Australia's peak melon industry body is conducting several projects with the aim of boosting international trade of the fruit, which declined significantly during the pandemic.
In the 2021 season, Melons Australia Executive Director, Johnathon Davey admits that exports dropped by 40 per cent, while, total volume produced was down by just six per cent. He says work is continuing from the peak body to help rectify the issue heading into future seasons.
"We have a data and analytics project that is coming to its conclusion in December, being delivered by Fresh Intelligence Consulting," he said. "So far, it has already given us some real quality insight into Australian export of melons and the markets that they are going to. In the past twelve months exports to Japan increased by 43 per cent, even in the face of our overall exports reducing 40 per cent."
This project has been funded by Hort Innovation, using the melon research and development levy and contributions from the Australian Government.
Another project is the Federal Government funded Package Assisting Small Exporters (PASE) project, focusing on exports to Japan. Mr Davey says the Asian country is quickly becoming a major market for Australian melon growers and the project includes the quality assessment of sea-freight shipments of different musk melons, and allowing attention on maturity for higher Brix and improved the two-way flow of information along the supply chain.
This project sees Melons Australia collaborating with Queensland's Department of Agriculture and Fisheries to better understand the issues that impact the supply of good quality melons. Since it commenced in 2020, a number of activities have been undertaken with melon growers and businesses, including trialling real-time SIM temperature loggers, fruit handling and post-harvest fungicide options.
"So, it really gives us the ability to look at future investment and support B2B engagement," Mr Davey said. "To make sure we have growers prepared, giving them and their business the right data and support to engage in their business to business connections, opening up new export markets and growing export markets. We didn't have Japan on board as a priority market 3-4 years ago. Now they are almost our number one export market. So, having these research projects underway is important to make sure we have the confidence and data to support future investment and marketing decisions in the exports."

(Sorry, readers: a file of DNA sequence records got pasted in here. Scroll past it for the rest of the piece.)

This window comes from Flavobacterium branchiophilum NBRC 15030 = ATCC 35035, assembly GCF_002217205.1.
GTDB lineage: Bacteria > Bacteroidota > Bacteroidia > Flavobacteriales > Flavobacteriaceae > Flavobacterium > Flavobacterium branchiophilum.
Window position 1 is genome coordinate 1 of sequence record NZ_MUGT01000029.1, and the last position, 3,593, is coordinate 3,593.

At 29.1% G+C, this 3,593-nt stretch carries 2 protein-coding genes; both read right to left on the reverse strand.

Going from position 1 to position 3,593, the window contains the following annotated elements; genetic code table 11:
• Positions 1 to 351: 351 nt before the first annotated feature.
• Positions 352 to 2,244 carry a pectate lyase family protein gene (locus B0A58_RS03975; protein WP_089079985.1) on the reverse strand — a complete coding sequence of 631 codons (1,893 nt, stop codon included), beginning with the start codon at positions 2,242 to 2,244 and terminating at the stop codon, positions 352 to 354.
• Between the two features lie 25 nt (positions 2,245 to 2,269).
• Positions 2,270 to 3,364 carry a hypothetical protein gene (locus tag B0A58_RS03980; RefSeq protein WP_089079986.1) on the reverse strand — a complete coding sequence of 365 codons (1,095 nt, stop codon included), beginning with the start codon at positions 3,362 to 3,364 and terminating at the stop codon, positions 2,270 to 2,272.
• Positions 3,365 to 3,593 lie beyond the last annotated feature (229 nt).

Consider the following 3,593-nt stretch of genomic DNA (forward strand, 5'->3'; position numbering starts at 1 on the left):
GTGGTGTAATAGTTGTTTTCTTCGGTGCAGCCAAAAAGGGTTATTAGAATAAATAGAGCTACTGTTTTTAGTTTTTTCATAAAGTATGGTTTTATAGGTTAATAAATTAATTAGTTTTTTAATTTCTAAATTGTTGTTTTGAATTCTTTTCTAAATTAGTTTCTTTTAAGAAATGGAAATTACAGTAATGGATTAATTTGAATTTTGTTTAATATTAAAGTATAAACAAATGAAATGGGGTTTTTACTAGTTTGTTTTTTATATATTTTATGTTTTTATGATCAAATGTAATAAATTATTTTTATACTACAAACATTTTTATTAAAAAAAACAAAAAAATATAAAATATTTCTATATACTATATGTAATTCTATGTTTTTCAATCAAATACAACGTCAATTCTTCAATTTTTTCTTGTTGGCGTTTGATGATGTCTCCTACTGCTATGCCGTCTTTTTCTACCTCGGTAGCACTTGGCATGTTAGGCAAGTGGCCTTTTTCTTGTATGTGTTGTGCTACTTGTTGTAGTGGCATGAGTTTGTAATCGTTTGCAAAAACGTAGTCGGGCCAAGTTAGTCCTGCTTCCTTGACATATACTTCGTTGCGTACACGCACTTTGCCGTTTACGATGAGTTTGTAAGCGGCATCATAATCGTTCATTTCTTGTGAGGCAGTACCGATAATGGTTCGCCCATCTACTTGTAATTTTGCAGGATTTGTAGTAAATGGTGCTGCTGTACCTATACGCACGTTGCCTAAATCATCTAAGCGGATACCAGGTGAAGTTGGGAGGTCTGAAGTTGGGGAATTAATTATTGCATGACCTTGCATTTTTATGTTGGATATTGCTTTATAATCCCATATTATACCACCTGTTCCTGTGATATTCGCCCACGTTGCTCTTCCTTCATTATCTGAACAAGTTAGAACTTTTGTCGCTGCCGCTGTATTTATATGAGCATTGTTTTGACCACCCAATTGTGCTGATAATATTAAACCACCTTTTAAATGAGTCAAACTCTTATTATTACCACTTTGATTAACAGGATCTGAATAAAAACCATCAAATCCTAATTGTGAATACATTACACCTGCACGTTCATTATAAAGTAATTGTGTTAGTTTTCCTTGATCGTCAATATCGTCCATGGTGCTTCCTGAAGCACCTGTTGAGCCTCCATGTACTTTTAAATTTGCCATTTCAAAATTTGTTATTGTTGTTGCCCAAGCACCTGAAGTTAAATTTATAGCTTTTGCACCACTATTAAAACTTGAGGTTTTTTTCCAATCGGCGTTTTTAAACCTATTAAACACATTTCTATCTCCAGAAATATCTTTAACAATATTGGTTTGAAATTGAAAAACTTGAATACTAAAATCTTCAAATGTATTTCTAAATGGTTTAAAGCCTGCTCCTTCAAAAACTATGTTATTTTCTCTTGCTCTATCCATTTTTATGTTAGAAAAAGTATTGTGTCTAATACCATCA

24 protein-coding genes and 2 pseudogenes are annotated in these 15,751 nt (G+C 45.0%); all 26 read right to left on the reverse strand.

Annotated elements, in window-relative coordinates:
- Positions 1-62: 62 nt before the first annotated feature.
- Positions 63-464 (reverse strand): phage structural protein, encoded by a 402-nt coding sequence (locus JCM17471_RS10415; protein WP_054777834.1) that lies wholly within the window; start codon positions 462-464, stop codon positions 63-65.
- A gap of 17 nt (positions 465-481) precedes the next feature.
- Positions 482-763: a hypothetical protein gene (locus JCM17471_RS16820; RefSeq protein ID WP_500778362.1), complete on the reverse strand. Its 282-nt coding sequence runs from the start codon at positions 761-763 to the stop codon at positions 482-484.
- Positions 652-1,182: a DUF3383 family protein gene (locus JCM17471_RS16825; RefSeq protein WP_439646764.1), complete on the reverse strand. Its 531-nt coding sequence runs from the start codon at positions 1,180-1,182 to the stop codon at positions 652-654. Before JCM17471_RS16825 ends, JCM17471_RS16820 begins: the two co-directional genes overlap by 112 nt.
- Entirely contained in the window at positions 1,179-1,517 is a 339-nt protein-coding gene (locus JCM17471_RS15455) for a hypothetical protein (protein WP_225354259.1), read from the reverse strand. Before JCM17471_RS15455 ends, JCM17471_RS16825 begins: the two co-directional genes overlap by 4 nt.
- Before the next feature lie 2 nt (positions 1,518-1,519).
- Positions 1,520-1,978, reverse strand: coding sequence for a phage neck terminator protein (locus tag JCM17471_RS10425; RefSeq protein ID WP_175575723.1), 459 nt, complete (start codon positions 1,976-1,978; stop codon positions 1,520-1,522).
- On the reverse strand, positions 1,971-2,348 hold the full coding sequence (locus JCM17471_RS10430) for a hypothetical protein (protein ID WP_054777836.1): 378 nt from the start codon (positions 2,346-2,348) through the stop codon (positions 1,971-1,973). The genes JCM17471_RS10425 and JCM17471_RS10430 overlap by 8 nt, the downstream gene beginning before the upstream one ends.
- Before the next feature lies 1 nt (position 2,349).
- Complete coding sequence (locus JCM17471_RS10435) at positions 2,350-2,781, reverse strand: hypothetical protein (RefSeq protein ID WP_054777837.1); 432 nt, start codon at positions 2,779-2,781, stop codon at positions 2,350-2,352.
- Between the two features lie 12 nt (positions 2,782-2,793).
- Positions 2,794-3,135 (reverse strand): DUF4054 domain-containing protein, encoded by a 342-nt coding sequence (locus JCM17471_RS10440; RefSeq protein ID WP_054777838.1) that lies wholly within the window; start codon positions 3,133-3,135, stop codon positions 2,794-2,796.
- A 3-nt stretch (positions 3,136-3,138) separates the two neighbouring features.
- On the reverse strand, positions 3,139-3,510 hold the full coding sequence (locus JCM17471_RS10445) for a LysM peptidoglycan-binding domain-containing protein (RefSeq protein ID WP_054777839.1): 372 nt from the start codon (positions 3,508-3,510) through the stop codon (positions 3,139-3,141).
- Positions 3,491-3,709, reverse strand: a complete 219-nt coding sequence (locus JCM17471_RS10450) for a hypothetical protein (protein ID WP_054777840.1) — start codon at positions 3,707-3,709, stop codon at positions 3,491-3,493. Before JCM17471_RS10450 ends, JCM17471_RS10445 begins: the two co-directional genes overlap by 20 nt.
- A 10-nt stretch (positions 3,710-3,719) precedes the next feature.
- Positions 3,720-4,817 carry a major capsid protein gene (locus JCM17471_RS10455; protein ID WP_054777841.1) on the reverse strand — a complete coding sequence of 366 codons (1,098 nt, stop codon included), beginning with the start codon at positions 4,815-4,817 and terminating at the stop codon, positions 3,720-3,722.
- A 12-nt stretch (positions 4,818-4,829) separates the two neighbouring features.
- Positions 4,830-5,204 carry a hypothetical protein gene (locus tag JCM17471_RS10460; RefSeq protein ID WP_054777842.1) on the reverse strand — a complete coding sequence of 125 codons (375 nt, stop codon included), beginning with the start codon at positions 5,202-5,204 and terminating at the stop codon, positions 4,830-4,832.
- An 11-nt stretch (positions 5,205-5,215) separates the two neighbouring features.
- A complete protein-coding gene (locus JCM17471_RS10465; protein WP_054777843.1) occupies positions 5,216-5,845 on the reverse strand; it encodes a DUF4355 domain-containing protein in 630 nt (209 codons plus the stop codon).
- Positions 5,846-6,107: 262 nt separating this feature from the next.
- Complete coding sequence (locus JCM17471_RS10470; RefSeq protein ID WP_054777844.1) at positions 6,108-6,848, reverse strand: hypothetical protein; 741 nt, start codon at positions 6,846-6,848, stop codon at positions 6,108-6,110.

Mr Davey also notes that export numbers for the July to September quarter in 2021 are already showing improvement on last year. Exports have increased by 122 per cent above those of the same period in 2020.
"I give credit to the whole industry because that has been achieved in light of air and sea freight access issues, which are only expected to continue for years to come," he said. "So, if we can continue to meet market demand and to supply locally and into export markets, while also grabbing all possible opportunities for further growth into new markets there is a fairly positive future for industry. "
There is also work underway on the melon variety front for both export and domestic markets, according to Mr Davey.
"There are trials on a new cool-season rockmelon in Queensland that has been going on this year, and that has done reasonably well," he said. "So, we encourage industry to trial new products. There are also some new watermelon varieties coming on board to hopefully address some of the supermarket-driven changes to fruit lines during summer production. But the industry continues to invest and focus on continual improvement and lifting quality, consistency and reliability. All while we are evolving to keep in step with the changing market and consumer needs."